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Faculty Development Center

Academic Integrity

Researcher Donald L. McCabe of Rutgers University found that “on most campuses, over 75% of students admit to some cheating. In a 1999 survey of 2,100 students on 21 campuses across the country, about one-third of the participating students admitted to serious test cheating and half admitted to one or more instances of serious cheating on written assignments.” McCabe’s research on high school students discovered similar patterns of academic dishonesty. More information on these surveys is available at the Center for Academic Integrity.

UMBC’s Statement of Values for Student Academic Integrity at UMBC and the Student Academic Conduct Policy may be found at the Provost's Academic Integrity website. Included in the Statement of Values is a paragraph on academic integrity—an example of the kind of explicit announcement that faculty should include on all syllabi.

Informing students about academic standards for scholarship is perhaps most important when assigning written work, especially research papers. Many students know that copying another writer word for word is unacceptable, but are less certain about what specifically constitutes plagiarism when using research materials. We can teach students about the need for citation (e.g., when they paraphrase ideas or ‘borrow’ information) by providing examples and reviewing them; useful examples to use in explaining what constitutes plagiarism can be found at the writing center pages of De Pauw University and Hamilton College or in Davis (below). And as we discuss what constitutes plagiarism, we can teach proper forms of citation at the same time; for concise examples see Dartmouth's Sources website.

Professors can also minimize plagiarism by being careful about the types of assignments that are required. Specific topics or questions linked to course goals and content are better than open-ended topics. Requiring outlines, bibliographies, thesis statements, and drafts over several weeks not only helps deter outright plagiarism, but it discourages the kind of procrastination that often drives students to last minute copying.

In addition to educating students about academic dishonesty, faculty need to confront instances of it when they appear and make certain that students understand the consequences of such behavior. Because many cases of plagiarism now involve borrowings from the web, UMBC has purchased a site license to the plagiarism detection service which checks submitted papers against all available Internet materials. Once a faculty member registers a class, students can submit their papers directly to the site and a report on the nature of any borrowings will be available to the faculty member within 48 hours. The initial setup time required to use the site for a class is usually 15 to 20 minutes. For more information about the service and about how to get a course established in, please contact me at or x1829.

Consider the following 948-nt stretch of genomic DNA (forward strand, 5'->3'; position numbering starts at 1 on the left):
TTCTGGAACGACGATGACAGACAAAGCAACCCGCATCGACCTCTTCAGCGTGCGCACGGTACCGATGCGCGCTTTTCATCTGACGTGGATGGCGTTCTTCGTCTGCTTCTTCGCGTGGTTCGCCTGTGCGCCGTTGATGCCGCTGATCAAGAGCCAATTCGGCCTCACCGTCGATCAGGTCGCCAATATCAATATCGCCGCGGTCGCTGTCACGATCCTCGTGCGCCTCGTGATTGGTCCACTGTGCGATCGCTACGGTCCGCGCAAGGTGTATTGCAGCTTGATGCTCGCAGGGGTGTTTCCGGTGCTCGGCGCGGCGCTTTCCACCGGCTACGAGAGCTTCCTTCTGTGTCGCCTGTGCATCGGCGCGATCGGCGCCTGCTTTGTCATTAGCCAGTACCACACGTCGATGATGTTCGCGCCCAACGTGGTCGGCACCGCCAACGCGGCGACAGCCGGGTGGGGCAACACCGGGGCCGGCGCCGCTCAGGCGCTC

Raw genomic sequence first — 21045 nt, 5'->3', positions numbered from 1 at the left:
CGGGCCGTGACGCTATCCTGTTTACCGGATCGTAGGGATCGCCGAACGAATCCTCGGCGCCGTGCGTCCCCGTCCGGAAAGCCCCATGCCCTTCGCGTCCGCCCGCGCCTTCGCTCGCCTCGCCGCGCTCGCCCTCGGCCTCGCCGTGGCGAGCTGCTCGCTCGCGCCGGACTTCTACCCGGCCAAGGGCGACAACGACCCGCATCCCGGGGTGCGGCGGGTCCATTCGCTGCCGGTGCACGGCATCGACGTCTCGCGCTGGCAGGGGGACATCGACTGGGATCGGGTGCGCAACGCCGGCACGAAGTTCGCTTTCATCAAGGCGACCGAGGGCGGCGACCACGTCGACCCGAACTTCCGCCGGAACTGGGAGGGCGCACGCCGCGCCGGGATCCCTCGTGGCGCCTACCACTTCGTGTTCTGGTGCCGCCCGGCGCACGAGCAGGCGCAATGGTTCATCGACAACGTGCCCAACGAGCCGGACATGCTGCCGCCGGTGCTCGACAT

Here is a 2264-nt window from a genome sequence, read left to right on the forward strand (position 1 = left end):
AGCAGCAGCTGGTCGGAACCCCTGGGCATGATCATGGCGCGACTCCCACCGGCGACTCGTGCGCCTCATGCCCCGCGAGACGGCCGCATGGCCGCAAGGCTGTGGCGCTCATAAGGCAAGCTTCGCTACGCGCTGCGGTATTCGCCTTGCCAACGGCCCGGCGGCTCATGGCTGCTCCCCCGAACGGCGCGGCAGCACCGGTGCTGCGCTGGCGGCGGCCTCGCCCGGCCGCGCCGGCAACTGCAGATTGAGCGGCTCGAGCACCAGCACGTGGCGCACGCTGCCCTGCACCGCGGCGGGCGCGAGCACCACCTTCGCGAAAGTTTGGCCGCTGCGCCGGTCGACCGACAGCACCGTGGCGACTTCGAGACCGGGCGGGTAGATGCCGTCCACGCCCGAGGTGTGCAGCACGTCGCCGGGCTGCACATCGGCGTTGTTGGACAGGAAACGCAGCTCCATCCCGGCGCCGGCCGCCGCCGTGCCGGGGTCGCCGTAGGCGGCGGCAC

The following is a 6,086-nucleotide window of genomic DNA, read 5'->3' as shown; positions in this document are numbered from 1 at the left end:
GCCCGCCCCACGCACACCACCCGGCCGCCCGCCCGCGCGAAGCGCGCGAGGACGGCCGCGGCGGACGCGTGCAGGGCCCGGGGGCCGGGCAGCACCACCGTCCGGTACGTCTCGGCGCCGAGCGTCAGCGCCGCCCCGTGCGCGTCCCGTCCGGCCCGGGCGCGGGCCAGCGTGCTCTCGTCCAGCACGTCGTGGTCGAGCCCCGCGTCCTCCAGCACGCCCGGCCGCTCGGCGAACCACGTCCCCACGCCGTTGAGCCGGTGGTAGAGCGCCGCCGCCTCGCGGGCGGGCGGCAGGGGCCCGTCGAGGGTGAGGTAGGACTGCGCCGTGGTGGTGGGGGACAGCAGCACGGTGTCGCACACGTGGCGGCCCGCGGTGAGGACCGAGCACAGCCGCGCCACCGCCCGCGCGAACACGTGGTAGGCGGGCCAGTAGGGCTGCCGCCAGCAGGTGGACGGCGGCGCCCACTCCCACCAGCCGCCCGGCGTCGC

SafeAssign is a web-based prevention tool available through Blackboard that compares documents submitted by students to a database of existing published articles and papers, in addition to all student papers submitted to the site. Through UMBC Blackboard, students can now submit assignments in any course into SafeAssign's database that are unique to UMBC. You can find more information about SafeAssign here.

The Academic Conduct Committee of UMBC's Faculty Senate has forms for reporting instances of academic misconduct. These can be found in the faculty resources section of the Provost's Academic Integrity web site.

For more strategies on deterring plagiarism see:
Robert Harris, “Anti-Plagiarism Strategies for Research Papers,”
Barbara Gross Davis, “Preventing Academic Dishonesty,” (Chapter 34 in Tools for Teaching, San Francisco: Jossey-Bass, 1993)
Rutgers University:
See also Amy Baldwin’s “Practical Plagiarism Prevention” (The Teaching Professor, May 2001, Vol. 15, no. 5), available at the Faculty Development Center.
Students may be directed to the UMBC library resources page, Avoid Plagiarism.